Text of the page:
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Review: The Book Thief Audiobook

Editorial Review - Bookreporter.com

It's just a small story really, about among other things: a girl, some words, an accordionist, some fanatical Germans, a Jewish fistfighter, and quite a lot of thievery… Set during World War II in Germany, Markus Zusak's groundbreaking new novel is the story of Liesel Meminger, a foster girl living outside of Munich. Liesel scratches out a meager existence for herself by stealing when she ... Read full review

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Random stories and broken quotes that have interesting and beautiful adjectives (although often excessively descriptive), but little more of interest. Too much cursing and blaspheming. The book is cliche after cliche, like the author is trying way too hard to invent yet another new spin on the overdone Nazi Germany/WWII theme. Slightly glorifies communism, with a hint of antisemitism. Very long with too many empty words, and no deeper meaning than the piecemeal story that is foisted on the reader. Spoilers also ruin the plot before each part. Overall, I was little moved by the entire thing. The copious praise this book has received is lost on me.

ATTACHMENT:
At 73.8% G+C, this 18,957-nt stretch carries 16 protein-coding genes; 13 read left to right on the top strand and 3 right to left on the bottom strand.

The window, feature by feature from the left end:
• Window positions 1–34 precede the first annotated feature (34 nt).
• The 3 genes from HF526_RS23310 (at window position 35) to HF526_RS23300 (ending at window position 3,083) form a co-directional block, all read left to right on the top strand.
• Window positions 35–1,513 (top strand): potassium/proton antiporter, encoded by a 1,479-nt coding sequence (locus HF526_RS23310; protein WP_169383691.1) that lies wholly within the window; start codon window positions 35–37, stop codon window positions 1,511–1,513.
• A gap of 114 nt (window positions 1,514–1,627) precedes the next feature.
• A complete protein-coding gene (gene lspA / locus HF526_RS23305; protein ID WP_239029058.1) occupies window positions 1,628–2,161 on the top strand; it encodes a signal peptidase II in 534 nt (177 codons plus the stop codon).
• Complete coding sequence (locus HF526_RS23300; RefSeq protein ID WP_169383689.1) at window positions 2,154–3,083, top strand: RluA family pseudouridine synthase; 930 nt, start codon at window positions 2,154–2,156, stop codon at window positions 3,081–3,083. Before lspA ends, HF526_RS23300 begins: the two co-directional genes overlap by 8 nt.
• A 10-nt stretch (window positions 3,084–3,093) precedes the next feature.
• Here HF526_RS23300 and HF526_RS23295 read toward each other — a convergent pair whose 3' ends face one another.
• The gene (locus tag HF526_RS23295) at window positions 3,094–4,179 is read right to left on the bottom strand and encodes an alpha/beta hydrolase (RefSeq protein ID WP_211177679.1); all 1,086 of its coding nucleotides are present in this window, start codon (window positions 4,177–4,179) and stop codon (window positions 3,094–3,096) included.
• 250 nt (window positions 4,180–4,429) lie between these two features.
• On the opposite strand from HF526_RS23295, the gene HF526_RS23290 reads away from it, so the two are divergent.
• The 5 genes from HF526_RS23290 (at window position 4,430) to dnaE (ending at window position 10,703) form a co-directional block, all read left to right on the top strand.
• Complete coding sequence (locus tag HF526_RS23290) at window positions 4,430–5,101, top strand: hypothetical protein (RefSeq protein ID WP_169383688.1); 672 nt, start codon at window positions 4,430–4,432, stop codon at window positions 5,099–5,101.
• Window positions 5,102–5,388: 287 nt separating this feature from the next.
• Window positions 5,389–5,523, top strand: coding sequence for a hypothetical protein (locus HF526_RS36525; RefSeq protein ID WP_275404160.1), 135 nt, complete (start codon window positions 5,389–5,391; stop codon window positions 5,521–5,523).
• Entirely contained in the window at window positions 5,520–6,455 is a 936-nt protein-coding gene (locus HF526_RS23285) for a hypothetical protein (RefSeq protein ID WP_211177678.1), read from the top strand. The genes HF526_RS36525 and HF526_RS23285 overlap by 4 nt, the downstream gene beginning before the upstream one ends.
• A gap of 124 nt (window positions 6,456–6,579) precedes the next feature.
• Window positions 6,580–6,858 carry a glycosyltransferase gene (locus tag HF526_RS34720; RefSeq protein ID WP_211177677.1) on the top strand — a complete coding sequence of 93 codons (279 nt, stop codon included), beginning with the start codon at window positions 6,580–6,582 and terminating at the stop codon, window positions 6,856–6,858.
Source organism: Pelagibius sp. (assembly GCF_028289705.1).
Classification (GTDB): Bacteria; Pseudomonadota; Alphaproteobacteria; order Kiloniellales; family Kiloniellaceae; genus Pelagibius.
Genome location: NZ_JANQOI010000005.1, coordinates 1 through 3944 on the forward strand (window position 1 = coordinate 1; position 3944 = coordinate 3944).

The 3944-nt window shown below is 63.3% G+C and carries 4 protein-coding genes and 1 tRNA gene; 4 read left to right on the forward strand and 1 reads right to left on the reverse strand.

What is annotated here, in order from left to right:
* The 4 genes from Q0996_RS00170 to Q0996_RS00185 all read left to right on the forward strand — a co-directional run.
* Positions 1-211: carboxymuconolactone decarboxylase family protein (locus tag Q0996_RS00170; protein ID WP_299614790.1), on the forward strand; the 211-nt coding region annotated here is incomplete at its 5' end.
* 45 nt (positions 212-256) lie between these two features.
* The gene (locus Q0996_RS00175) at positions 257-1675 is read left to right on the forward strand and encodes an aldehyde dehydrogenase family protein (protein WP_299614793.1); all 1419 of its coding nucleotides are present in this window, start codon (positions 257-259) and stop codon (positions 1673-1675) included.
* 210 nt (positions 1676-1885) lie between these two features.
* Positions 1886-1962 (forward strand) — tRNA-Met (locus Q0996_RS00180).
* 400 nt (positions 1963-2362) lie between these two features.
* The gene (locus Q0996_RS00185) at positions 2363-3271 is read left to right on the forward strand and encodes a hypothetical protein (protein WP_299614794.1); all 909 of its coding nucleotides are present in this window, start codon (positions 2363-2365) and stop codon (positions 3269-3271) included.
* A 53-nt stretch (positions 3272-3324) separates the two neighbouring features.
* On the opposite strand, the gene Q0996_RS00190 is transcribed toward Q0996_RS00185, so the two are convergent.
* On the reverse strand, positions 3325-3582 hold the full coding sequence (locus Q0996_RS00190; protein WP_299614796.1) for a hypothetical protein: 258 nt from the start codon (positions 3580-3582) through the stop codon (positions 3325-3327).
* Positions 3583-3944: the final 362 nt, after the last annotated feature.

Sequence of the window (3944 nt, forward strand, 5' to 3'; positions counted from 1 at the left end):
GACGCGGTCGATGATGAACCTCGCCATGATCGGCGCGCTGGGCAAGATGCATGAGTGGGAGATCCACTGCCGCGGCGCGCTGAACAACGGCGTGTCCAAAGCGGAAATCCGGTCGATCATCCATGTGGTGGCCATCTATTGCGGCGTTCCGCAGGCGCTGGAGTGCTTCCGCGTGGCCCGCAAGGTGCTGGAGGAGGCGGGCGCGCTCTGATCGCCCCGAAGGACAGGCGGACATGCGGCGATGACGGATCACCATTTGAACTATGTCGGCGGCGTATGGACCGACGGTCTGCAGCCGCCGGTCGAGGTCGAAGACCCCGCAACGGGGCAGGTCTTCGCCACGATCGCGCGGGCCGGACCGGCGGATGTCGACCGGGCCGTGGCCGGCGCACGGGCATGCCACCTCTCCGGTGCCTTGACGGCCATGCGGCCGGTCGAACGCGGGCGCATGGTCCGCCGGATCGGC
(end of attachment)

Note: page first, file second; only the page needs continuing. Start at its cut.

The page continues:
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very guud 100/10 first book to make me cry lol good book 10/10

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This book is amazing! When I had to stop at the end of a chapter I thought, "just one more."

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realy good

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I need all of the pages.

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“It amazes me what humans can do, even when streams are flowing down their faces and they stagger on...”
― Markus Zusak, The Book Thief
Nobody needs a review from me of a book that's been around
forever, but I was so affected by this one that I feel a need to at least commemorate that much. I read it a few weeks ago, and the characters are still with me. I'm still affected by this book, and I'm sure I will be for a very long time.
I can't believe it was only intended for kids/young adults. I also think - after rereading books I read when I was far too young, that it's almost silly to have younger kids read books with such subtle nuances. Just because you can read something doesn't mean you will fully absorb what the book has to offer -- and that's true at any age.